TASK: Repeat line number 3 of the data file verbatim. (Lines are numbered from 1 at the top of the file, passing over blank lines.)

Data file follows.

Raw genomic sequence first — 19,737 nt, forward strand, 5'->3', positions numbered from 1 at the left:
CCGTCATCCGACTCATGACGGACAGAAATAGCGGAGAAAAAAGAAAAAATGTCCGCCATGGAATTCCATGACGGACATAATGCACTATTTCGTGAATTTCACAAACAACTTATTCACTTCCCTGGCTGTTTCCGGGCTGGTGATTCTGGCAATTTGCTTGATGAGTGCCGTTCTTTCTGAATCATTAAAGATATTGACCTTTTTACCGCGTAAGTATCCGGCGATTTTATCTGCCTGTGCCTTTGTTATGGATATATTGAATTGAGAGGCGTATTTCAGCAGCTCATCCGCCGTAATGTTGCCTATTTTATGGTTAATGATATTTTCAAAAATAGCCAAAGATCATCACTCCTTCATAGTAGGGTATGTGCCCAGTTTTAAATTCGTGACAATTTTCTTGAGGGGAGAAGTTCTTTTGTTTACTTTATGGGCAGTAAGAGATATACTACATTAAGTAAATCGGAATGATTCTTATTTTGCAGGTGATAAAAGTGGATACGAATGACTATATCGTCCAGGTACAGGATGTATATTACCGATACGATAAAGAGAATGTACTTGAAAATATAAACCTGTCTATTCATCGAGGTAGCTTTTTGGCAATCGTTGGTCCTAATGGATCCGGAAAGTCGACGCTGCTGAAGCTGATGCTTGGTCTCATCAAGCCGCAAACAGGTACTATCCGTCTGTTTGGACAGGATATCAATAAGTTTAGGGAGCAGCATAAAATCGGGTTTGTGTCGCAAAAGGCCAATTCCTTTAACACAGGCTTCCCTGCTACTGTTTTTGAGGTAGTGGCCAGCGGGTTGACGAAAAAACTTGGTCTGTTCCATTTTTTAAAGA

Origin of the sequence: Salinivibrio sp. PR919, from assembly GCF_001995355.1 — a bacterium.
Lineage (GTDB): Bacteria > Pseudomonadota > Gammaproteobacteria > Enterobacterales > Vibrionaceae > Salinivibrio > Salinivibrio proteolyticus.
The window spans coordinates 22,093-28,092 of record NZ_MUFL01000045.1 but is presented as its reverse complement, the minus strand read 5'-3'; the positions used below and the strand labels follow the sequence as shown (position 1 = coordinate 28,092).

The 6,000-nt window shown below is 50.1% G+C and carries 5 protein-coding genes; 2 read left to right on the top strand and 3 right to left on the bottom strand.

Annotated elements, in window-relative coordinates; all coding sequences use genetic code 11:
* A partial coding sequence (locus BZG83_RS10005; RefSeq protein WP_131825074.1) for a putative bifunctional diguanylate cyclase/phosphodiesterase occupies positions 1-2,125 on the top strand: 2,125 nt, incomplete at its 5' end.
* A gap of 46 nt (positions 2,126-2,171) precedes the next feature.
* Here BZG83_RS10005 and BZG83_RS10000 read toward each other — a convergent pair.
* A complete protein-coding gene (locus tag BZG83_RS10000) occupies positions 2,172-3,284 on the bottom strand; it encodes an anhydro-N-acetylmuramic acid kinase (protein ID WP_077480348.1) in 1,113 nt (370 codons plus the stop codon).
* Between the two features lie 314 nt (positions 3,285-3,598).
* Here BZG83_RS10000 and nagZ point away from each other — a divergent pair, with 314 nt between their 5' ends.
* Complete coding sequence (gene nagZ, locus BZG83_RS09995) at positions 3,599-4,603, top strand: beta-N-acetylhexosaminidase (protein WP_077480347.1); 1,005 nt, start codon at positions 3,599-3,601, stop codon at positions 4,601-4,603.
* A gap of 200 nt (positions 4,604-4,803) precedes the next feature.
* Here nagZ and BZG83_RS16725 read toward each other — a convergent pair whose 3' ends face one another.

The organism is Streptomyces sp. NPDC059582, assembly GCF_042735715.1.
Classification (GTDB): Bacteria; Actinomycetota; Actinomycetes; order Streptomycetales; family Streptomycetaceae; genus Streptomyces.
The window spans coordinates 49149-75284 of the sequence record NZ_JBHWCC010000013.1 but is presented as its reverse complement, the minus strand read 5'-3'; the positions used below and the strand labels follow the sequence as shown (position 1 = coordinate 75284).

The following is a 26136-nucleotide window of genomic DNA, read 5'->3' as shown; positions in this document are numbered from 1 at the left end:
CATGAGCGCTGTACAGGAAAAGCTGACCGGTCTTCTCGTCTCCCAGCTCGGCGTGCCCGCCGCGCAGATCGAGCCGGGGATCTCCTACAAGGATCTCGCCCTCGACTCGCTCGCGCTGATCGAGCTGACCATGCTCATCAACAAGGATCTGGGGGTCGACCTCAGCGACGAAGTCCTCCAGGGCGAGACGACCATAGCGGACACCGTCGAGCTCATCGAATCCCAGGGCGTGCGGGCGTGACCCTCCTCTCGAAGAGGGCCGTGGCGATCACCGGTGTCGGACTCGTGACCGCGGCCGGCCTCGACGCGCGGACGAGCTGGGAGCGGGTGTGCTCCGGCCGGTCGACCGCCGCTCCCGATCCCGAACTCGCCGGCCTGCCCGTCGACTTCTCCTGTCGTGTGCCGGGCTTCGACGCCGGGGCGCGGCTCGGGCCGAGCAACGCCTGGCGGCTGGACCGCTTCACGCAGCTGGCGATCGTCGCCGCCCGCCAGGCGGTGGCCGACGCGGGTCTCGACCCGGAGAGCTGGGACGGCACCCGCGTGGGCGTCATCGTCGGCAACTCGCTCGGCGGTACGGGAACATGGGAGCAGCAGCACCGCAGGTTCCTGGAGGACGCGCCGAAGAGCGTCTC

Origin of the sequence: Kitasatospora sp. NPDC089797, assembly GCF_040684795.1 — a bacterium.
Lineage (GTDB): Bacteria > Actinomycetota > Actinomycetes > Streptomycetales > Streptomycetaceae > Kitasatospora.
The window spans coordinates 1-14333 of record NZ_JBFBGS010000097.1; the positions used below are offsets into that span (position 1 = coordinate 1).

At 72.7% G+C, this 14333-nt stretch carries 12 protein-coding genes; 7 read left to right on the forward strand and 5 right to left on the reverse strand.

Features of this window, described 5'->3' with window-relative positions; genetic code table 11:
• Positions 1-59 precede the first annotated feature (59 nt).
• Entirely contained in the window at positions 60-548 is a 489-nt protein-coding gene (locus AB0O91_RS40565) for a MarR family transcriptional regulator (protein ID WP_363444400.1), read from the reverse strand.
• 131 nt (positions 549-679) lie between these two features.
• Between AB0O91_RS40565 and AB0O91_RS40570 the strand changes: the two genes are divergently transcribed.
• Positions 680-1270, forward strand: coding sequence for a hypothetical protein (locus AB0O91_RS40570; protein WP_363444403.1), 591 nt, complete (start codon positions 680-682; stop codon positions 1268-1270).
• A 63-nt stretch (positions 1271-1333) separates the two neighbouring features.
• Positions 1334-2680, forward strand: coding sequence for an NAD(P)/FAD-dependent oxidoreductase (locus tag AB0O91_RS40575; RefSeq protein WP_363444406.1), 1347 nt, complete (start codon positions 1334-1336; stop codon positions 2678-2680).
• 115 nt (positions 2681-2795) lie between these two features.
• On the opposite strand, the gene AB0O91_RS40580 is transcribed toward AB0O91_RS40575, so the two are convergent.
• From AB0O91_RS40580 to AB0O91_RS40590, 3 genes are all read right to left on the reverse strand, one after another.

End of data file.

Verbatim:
Origin of the sequence: Salinivibrio sp. PR919, from assembly GCF_001995355.1 — a bacterium.